I assume that Stack Exchange made its recent changes to the Code of Conduct in good faith and did not see that they were not as inclusive as they thought. That is reasonable; everyone has blind spots. Now it is time for another iteration to include back people who were accidentally excluded, such as those with social phobia, autism or certain beliefs.
Code of Conduct
My proposed changes to the Code of Conduct follow. Changed words are in bold or italics. Rationales follow some changes.
Be kind, inclusive, and respectful.
Focus on facts, rather than the people who state them. Avoid sarcasm and be careful with jokes — tone is hard to decipher online. Prefer gender-neutral language when uncertain. If a situation makes it hard to be friendly, stop participating and move on.
Bringing back "kind" both psychologically brings kindness back into focus and makes the heading match the text better.
We don’t tolerate any language likely to offend or alienate people based on race, gender, sexual orientation, gender identity, religion or disability — and those are just a few examples.
Use stated pronouns (when known). When in doubt, don't use language that might offend or alienate.
"Use stated pronouns (when known)" was removed because it differs in spirit from the rest of the paragraph and because it implies that not using them is always bigotry. Instead, we take a step back from a specific instance of the problem and speak to all language that offends or alienates based on gender identity. This is the same way other example groups are handled.
Since people with certain neurological disabilities were unintentionally excluded before, it makes sense to include them with this change.
"When in doubt, don't use language that might offend or alienate." is not a particularly autism-friendly sentence, because some people with the condition are always in doubt about what will offend people and what it implies about them if they do offend people. It was mostly redundant, and what wasn't redundant was interpreted by some to mean they have to walk on eggshells, which is the opposite of welcoming.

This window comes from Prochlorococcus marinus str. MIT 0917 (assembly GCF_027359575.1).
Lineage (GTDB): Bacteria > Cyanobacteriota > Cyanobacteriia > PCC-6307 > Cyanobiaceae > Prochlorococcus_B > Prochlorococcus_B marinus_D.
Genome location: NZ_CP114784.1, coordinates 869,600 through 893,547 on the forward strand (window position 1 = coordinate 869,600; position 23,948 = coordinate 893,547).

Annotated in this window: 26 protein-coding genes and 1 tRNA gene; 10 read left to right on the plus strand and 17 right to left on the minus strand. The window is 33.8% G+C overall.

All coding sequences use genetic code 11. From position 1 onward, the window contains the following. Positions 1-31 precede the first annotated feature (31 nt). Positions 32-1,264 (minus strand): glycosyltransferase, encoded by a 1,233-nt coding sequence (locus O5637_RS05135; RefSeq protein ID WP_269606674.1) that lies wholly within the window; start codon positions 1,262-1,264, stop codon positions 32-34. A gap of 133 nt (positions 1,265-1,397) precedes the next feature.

This includes, but isn’t limited to: bullying, intimidation, intentionally calling someone something they don't like, vulgar language, direct or indirect threats, sexually suggestive remarks, patterns of inappropriate social contact, and sustained disruptions of discussion.
Calling someone by pronouns they don't like is definitely calling them something they don't like. This phrasing captures additional problematic behavior as well.
Only one question is needed. This question encompasses and subsumes all the current questions.
Q: There was a lot of controversy about pronouns. What happened?
We made a change to the Code of Conduct. We didn't involve our community, we didn't listen to our community, and we didn't respect our community, and as a result, we hurt many people, including the very people we were trying to help. We were wrong and we will do better in the future.
We wrote thousands of words trying to clarify our policies, picking winners and losers, but that just resulted in a spiral of more questions and more hurt feelings. Instead of trying to pick favorites ahead of time, we should have trusted our users and moderators to resolve conflicts like adults, taking individual circumstances into account.
Edit: removed obsolete content, expanded remaining FAQ question.